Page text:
In #11819 I was so hardly looking for a clear documentation for mysql_real_escape_string() combined with the usage of SET NAMES. I finally found it where I should have looked first: within the MySQL manual. PHP is using the MySQL client library in it’s standard mysql extension. That is the one that WordPress is using in it’s database class right now (which should be replaced as of now but that is another story).
Quoted from the MySQL manual:
If you need to change the character set of the connection, you should use the mysql_set_character_set() function rather than executing a SET NAMES (or SET CHARACTER SET) statement. mysql_set_character_set() works like SET NAMES but also affects the character set used by mysql_real_escape_string(), which SET NAMES does not.
This has been already reported here and there so is no news. Mysql_set_character_set() is named mysql_set_charset() in the PHP MySQL extension and it is currently used when you use the PHP version 5.2.3 or above and your MySQL server has the version 5.0.7 or later. It gets applied to values passed to prepare(), insert() or update() but it is not offered by escape() (! [ <- Exclamation Mark] the function name might be misleading, the term escape is an alias to addslashes in the WordPress project historically). Keep that in mind when you use these functions, do not trust their naming.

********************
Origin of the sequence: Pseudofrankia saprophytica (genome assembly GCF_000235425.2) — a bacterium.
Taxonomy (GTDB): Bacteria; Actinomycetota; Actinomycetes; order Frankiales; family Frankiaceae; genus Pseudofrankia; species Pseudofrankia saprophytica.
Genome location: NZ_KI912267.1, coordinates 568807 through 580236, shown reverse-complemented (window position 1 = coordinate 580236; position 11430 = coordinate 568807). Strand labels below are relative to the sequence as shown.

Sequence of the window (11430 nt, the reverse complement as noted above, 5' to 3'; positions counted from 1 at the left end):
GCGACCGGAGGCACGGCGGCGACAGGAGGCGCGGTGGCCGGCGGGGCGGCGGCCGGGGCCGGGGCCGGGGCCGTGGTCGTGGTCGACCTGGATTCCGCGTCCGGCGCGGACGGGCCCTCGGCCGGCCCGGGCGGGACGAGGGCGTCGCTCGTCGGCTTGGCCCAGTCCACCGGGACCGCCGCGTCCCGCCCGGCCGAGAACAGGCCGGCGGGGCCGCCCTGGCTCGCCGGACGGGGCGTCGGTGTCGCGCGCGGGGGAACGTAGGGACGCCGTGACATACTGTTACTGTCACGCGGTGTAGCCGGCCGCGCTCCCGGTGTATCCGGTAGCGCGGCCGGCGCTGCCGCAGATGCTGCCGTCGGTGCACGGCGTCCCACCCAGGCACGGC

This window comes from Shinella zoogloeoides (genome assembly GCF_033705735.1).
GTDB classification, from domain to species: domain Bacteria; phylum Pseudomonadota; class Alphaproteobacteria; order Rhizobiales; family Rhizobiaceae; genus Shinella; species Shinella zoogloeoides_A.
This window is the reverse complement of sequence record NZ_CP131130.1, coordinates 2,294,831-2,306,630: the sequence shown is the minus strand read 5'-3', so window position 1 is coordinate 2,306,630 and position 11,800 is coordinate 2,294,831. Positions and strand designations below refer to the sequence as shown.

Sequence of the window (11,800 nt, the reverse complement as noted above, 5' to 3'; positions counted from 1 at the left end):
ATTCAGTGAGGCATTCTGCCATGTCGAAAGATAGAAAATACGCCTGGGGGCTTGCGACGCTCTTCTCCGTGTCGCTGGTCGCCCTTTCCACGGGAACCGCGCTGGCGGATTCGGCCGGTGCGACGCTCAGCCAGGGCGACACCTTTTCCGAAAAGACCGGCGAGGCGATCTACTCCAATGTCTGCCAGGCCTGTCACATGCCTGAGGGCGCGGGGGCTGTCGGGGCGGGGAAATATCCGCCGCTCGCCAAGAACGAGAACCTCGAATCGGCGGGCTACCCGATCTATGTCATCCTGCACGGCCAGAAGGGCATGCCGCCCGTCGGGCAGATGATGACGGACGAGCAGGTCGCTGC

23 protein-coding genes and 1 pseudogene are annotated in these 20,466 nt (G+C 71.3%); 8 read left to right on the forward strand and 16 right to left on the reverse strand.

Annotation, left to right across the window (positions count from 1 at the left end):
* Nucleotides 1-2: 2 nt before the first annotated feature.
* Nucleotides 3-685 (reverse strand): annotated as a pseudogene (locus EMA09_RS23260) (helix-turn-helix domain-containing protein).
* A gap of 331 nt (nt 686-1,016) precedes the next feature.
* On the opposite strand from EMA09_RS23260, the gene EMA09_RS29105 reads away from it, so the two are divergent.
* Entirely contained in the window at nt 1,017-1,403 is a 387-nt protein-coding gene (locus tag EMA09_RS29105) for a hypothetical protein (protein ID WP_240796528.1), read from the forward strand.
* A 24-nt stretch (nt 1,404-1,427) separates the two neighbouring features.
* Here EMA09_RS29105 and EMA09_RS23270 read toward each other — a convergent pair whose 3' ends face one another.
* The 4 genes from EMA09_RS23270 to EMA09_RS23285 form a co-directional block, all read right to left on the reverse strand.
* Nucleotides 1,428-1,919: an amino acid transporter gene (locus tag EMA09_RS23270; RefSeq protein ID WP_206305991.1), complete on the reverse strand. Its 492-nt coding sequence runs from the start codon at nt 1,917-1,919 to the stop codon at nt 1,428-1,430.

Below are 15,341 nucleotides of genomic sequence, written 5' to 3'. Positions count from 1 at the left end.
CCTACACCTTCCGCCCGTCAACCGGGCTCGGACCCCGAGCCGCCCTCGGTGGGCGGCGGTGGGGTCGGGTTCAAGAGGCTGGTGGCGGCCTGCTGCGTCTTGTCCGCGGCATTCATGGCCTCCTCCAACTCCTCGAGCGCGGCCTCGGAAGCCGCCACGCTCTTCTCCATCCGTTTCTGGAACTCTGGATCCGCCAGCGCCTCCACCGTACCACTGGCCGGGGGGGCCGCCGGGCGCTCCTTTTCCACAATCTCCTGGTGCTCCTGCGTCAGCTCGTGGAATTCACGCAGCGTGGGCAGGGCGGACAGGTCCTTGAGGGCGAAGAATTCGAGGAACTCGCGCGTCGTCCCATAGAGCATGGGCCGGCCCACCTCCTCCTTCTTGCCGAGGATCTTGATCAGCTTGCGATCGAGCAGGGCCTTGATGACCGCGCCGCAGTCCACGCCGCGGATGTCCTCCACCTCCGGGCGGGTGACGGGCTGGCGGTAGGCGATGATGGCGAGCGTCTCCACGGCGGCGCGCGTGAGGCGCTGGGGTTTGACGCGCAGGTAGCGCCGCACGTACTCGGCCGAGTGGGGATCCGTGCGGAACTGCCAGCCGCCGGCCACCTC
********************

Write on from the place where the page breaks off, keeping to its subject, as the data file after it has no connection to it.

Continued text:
To summarize: If you like proper escaping for your database queries in wordpress, ensure you have at least PHP 5.2.3 and MySQL 5.0.7 on your server. Then use wpdb::prepare(), wpdb::insert() or wpdb::update() to query the database. If you have plugins running, check with their authors and/or the code, that it is using the WPDB class properly.